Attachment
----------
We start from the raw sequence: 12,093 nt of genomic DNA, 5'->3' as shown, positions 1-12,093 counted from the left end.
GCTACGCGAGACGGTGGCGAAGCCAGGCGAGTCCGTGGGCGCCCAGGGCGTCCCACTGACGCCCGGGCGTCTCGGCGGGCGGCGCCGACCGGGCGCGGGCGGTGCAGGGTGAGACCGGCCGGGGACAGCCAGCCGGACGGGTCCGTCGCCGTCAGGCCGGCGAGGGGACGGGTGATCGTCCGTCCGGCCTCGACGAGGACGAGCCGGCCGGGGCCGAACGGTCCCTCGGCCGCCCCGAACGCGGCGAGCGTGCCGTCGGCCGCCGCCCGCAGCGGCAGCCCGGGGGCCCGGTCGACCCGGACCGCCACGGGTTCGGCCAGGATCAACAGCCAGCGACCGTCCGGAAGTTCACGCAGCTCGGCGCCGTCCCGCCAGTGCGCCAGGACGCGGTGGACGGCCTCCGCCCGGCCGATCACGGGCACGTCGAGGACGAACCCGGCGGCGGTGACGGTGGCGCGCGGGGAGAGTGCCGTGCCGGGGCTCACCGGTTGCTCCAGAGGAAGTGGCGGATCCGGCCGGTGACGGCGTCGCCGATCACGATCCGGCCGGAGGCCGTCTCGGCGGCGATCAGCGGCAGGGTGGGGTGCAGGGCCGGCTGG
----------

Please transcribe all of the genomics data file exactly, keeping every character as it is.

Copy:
We start from the raw sequence: 12,093 nt of genomic DNA, 5'->3' as shown, positions 1-12,093 counted from the left end.
GCTACGCGAGACGGTGGCGAAGCCAGGCGAGTCCGTGGGCGCCCAGGGCGTCCCACTGACGCCCGGGCGTCTCGGCGGGCGGCGCCGACCGGGCGCGGGCGGTGCAGGGTGAGACCGGCCGGGGACAGCCAGCCGGACGGGTCCGTCGCCGTCAGGCCGGCGAGGGGACGGGTGATCGTCCGTCCGGCCTCGACGAGGACGAGCCGGCCGGGGCCGAACGGTCCCTCGGCCGCCCCGAACGCGGCGAGCGTGCCGTCGGCCGCCGCCCGCAGCGGCAGCCCGGGGGCCCGGTCGACCCGGACCGCCACGGGTTCGGCCAGGATCAACAGCCAGCGACCGTCCGGAAGTTCACGCAGCTCGGCGCCGTCCCGCCAGTGCGCCAGGACGCGGTGGACGGCCTCCGCCCGGCCGATCACGGGCACGTCGAGGACGAACCCGGCGGCGGTGACGGTGGCGCGCGGGGAGAGTGCCGTGCCGGGGCTCACCGGTTGCTCCAGAGGAAGTGGCGGATCCGGCCGGTGACGGCGTCGCCGATCACGATCCGGCCGGAGGCCGTCTCGGCGGCGATCAGCGGCAGGGTGGGGTGCAGGGCCGGCTGG